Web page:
You have several choices of where to put your child in school. As a member of the military forces, we had the option to place bean in the DOD school on base. You may also wait until you find housing and then enroll your child(ren) into one of the schools in the 'shire' in which you live. The first thing you will have to do (after you finally receive your house goods and locate which box has your sanity packed in it) is find out what your local 'shire' is and contact that office to make a request to enroll your child in one of the local schools. If you try to complete the form online, as I attempted, make sure you are submitting it during the open enrollment period. Disregard the fact that the form is still online and appears to be functioning no matter what point in the school year you attempt to enroll your child. The council will then contact up to three schools and see which school has a spot for your child. We chose a school which was in walking distance to our house and where he would attend the same school as the neighborhood children.

Here is Bean is his spiffy school uniform:

His entrance into the system went over like a lead balloon. By the time we enrolled Bean, all the other Reception students had processed through all the crying, screaming, snot-slinging, separation anxiety part of going to full-time school. They were perfectly fine, after all, they'd had 10 weeks to fall into routine.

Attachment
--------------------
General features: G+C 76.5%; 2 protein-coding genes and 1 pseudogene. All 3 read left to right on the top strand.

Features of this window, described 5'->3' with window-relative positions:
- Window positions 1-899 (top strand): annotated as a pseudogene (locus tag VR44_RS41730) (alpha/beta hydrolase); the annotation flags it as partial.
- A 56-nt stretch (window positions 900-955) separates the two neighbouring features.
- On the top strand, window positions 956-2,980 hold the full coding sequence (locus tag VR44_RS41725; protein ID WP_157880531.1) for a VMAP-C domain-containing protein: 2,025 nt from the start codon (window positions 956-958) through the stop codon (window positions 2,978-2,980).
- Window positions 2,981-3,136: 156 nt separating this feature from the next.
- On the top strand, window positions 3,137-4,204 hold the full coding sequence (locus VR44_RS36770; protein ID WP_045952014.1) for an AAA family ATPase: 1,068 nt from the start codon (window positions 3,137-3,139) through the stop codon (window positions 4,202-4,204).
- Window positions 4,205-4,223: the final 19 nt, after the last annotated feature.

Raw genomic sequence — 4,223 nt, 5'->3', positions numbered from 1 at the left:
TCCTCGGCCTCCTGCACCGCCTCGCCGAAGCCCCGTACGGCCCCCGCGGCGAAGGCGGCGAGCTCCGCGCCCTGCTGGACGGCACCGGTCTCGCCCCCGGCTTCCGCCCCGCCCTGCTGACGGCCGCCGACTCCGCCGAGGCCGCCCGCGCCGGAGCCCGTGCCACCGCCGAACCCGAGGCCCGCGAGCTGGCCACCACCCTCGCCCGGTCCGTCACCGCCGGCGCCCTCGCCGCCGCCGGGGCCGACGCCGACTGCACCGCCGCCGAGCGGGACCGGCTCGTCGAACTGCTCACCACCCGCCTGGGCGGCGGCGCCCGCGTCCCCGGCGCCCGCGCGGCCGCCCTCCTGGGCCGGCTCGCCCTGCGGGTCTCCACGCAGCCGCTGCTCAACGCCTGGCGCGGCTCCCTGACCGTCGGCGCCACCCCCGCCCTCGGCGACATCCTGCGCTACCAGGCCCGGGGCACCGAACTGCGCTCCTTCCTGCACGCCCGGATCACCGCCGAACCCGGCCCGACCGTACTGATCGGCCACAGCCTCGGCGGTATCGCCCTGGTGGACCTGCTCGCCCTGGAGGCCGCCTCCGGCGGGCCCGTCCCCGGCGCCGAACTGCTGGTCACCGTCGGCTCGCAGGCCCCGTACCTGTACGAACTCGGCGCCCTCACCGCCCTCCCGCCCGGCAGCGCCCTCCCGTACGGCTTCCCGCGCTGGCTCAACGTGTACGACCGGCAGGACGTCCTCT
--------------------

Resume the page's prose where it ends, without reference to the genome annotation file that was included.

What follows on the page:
It would probably bear mentioning that just before we moved, the Bean was diagnosed as 'on the spectrum' for Autistic behavior. As if that bomb wasn't enough to deal with, before we could get any kind of support system in place or get any therapy started, the second bomb dropped that we were scheduled to transfer to the UK. Great. Not only will we be moving, we will be moving to a place where I am starting in the basement of ground zero. And five hours ahead of any of my familiar support system. But you just put on your big girl pants and deal. By the way, 'pants' are in fact your 'panties' or 'undies', so don't go around talking about your 'pants' and then act surprised when you get a few raised eyebrows and snickers from the locals. And a 'fanny' is not your bottom. Think a little further north. Yep, refrain from saying 'smack your fanny, sit on your fanny or any other statement that involves the word fanny. But the P word? That's just a cute little kitty. Feel free to talk about your pussy all day long. No one will even flinch. I can hardly type that with out feeling dirty!